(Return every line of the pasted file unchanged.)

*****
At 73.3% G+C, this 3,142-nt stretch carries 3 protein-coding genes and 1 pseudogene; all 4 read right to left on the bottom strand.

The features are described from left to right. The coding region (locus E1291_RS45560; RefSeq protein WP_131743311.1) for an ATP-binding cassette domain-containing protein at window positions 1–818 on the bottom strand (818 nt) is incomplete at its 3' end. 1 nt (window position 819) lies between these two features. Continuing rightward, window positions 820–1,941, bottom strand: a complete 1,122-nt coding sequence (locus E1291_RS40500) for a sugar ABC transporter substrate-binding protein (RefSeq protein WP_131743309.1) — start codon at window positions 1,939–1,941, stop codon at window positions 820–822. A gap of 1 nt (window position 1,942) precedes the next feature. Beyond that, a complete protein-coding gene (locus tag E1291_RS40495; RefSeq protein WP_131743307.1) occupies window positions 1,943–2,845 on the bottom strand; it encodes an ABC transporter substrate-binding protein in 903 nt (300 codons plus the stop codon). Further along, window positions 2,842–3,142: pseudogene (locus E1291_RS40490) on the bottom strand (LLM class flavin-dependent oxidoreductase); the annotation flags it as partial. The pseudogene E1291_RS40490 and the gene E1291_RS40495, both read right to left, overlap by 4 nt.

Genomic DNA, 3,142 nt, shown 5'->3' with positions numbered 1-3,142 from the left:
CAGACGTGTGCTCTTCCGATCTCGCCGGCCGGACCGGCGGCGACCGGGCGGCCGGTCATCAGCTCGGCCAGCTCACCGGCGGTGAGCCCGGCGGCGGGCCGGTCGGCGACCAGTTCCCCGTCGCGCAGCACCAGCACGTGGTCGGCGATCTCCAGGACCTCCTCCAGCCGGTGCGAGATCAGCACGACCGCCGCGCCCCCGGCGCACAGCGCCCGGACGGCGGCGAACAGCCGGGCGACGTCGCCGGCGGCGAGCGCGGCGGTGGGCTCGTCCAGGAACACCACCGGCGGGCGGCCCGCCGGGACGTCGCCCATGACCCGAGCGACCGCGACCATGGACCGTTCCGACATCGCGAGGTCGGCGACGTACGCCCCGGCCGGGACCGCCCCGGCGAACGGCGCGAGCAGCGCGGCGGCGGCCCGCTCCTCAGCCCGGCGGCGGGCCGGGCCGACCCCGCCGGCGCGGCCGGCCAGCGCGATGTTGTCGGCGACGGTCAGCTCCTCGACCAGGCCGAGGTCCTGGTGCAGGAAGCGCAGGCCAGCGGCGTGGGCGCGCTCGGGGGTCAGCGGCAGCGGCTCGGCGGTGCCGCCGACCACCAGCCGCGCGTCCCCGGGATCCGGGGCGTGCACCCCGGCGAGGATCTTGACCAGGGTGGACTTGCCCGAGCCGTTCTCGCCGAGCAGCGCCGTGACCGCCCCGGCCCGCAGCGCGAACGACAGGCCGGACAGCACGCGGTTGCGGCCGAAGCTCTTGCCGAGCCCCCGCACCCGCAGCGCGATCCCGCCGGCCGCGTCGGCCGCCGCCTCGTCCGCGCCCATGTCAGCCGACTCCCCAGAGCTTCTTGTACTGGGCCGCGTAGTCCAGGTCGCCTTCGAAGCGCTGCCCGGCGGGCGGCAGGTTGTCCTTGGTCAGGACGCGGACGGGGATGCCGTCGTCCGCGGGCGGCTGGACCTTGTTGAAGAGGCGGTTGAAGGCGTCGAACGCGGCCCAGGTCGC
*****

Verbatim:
At 73.3% G+C, this 3,142-nt stretch carries 3 protein-coding genes and 1 pseudogene; all 4 read right to left on the bottom strand.

The features are described from left to right. The coding region (locus E1291_RS45560; RefSeq protein WP_131743311.1) for an ATP-binding cassette domain-containing protein at window positions 1–818 on the bottom strand (818 nt) is incomplete at its 3' end. 1 nt (window position 819) lies between these two features. Continuing rightward, window positions 820–1,941, bottom strand: a complete 1,122-nt coding sequence (locus E1291_RS40500) for a sugar ABC transporter substrate-binding protein (RefSeq protein WP_131743309.1) — start codon at window positions 1,939–1,941, stop codon at window positions 820–822. A gap of 1 nt (window position 1,942) precedes the next feature. Beyond that, a complete protein-coding gene (locus tag E1291_RS40495; RefSeq protein WP_131743307.1) occupies window positions 1,943–2,845 on the bottom strand; it encodes an ABC transporter substrate-binding protein in 903 nt (300 codons plus the stop codon). Further along, window positions 2,842–3,142: pseudogene (locus E1291_RS40490) on the bottom strand (LLM class flavin-dependent oxidoreductase); the annotation flags it as partial. The pseudogene E1291_RS40490 and the gene E1291_RS40495, both read right to left, overlap by 4 nt.

Genomic DNA, 3,142 nt, shown 5'->3' with positions numbered 1-3,142 from the left:
CAGACGTGTGCTCTTCCGATCTCGCCGGCCGGACCGGCGGCGACCGGGCGGCCGGTCATCAGCTCGGCCAGCTCACCGGCGGTGAGCCCGGCGGCGGGCCGGTCGGCGACCAGTTCCCCGTCGCGCAGCACCAGCACGTGGTCGGCGATCTCCAGGACCTCCTCCAGCCGGTGCGAGATCAGCACGACCGCCGCGCCCCCGGCGCACAGCGCCCGGACGGCGGCGAACAGCCGGGCGACGTCGCCGGCGGCGAGCGCGGCGGTGGGCTCGTCCAGGAACACCACCGGCGGGCGGCCCGCCGGGACGTCGCCCATGACCCGAGCGACCGCGACCATGGACCGTTCCGACATCGCGAGGTCGGCGACGTACGCCCCGGCCGGGACCGCCCCGGCGAACGGCGCGAGCAGCGCGGCGGCGGCCCGCTCCTCAGCCCGGCGGCGGGCCGGGCCGACCCCGCCGGCGCGGCCGGCCAGCGCGATGTTGTCGGCGACGGTCAGCTCCTCGACCAGGCCGAGGTCCTGGTGCAGGAAGCGCAGGCCAGCGGCGTGGGCGCGCTCGGGGGTCAGCGGCAGCGGCTCGGCGGTGCCGCCGACCACCAGCCGCGCGTCCCCGGGATCCGGGGCGTGCACCCCGGCGAGGATCTTGACCAGGGTGGACTTGCCCGAGCCGTTCTCGCCGAGCAGCGCCGTGACCGCCCCGGCCCGCAGCGCGAACGACAGGCCGGACAGCACGCGGTTGCGGCCGAAGCTCTTGCCGAGCCCCCGCACCCGCAGCGCGATCCCGCCGGCCGCGTCGGCCGCCGCCTCGTCCGCGCCCATGTCAGCCGACTCCCCAGAGCTTCTTGTACTGGGCCGCGTAGTCCAGGTCGCCTTCGAAGCGCTGCCCGGCGGGCGGCAGGTTGTCCTTGGTCAGGACGCGGACGGGGATGCCGTCGTCCGCGGGCGGCTGGACCTTGTTGAAGAGGCGGTTGAAGGCGTCGAACGCGGCCCAGGTCGC